Facing Food Fears: #4 Pig's Ears

To hell with trepidation. I'm forcing myself to try those five intriguing foods that scare me. I may barf, I may cry, and I may not always enjoy myself, but at least I won't be a coward.

#4: Pig's Ears

I was nervous about finally trying prune juice and just plain queasy at the thought of eating a pig's ear. There was no way I was going to prepare one for myself, and I preferred not to go to some random restaurant that just happened to list it on their menu.

So, upon the recommendation of reader Stephen, I went to Feast, which, he claimed "has a great pig's ear appetizer."

A "Pig's Ear Cake," to be exact. Chef Richard Knight was kind enough to educate me on the preparation of the cake (i.e., talk me down from running out of the restaurant squealing like, well, a stuck pig). He and fellow chef James Silk originally got the recipe from James's father. "We had to tweak it a little, though, to make it just right." By "tweaking," I hoped he meant removing all discernible bits of lobe and cartilage.

Light yellow and speckled with herbs, ham, dried fruit, and little pieces of, um, ear, the cake might initially be mistaken for a sort of tea bread. Served in thick slices, it comes warm, covered with cheese, Dijon mustard and apple chutney. My first bite -- a nibble, really -- was dominated by the taste of fragrant fresh rosemary. The second nibble brought out the flavors the apricots, cherries and dates, whose mild sweetness provided a nice accent to the melted cheese and pungent mustard. Finally, in the third nibble, I made a point of consuming some ear. The white slivers were fatty, pleasantly salty, and just a bit chewy.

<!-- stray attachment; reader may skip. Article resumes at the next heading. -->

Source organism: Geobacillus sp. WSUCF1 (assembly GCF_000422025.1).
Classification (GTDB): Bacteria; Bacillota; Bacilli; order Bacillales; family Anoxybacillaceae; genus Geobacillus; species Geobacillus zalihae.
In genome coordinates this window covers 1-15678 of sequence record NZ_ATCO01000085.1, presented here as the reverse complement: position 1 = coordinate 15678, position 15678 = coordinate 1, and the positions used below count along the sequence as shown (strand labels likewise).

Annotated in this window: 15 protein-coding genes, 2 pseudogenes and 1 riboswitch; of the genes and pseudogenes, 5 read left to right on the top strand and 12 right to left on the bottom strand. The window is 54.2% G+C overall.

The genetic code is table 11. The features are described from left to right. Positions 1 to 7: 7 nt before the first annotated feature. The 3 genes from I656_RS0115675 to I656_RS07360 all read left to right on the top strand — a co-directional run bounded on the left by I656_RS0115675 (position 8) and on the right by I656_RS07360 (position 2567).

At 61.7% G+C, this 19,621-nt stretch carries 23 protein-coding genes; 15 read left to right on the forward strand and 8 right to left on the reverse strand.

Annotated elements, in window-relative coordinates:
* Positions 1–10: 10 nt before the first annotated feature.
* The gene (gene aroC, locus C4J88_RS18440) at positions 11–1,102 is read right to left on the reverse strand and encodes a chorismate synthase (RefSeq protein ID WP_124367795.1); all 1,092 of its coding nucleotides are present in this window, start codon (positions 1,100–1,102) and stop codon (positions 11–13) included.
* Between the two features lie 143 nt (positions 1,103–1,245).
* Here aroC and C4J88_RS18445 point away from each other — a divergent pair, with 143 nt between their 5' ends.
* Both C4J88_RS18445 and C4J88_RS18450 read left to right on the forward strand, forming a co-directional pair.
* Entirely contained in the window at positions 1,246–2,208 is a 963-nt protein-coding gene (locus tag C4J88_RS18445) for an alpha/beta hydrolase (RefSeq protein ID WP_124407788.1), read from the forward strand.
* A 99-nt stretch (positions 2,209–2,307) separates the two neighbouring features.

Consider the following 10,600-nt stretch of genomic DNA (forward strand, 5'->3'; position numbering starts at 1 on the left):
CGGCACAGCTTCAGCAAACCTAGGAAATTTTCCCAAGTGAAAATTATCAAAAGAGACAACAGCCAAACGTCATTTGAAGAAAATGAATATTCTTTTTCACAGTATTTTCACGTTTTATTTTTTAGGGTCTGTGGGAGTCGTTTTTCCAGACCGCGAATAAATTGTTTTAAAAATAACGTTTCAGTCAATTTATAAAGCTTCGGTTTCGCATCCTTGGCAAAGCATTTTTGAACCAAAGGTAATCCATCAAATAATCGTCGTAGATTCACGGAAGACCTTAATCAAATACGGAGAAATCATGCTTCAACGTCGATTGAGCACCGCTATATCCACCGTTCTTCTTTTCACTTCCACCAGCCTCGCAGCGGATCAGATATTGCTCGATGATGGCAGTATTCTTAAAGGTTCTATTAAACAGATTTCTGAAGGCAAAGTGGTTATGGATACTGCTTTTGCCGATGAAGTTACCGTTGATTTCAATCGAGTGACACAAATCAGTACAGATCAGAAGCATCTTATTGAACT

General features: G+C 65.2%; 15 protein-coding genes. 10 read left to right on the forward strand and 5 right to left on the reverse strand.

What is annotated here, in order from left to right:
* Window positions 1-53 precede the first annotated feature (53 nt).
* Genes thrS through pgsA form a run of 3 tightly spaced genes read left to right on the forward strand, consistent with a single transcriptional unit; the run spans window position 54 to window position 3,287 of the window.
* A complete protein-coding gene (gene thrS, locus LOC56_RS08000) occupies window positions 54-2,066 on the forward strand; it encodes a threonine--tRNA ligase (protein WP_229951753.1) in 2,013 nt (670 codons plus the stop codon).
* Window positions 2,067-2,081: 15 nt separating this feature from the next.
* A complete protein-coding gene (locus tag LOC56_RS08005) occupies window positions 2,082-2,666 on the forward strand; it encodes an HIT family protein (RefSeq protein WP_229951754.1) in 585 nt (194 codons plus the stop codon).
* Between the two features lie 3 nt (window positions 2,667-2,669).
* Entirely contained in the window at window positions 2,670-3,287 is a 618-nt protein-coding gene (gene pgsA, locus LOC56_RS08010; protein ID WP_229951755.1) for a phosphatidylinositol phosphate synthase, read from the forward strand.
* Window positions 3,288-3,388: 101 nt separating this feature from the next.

As my nibbles turned into bites, I realized 1) this cake was rather rich, and 2) I really liked it.

The first realization shouldn't have been much of a surprise, as Knight had described cooking the ear in olive oil and using both oil and butter in the cake batter. The second realization made wonder if I actually have been missing something all these years by eschewing auricular flesh.

I'm still not quite ready to consume a pig's ear in toto. Anything larger than bits, cubes or shreds, and I'll start thinking too hard and stop enjoying myself.

The Pig's Ear Cake, by the way, is one of Feast's most popular appetizers.

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Joanna O'Leary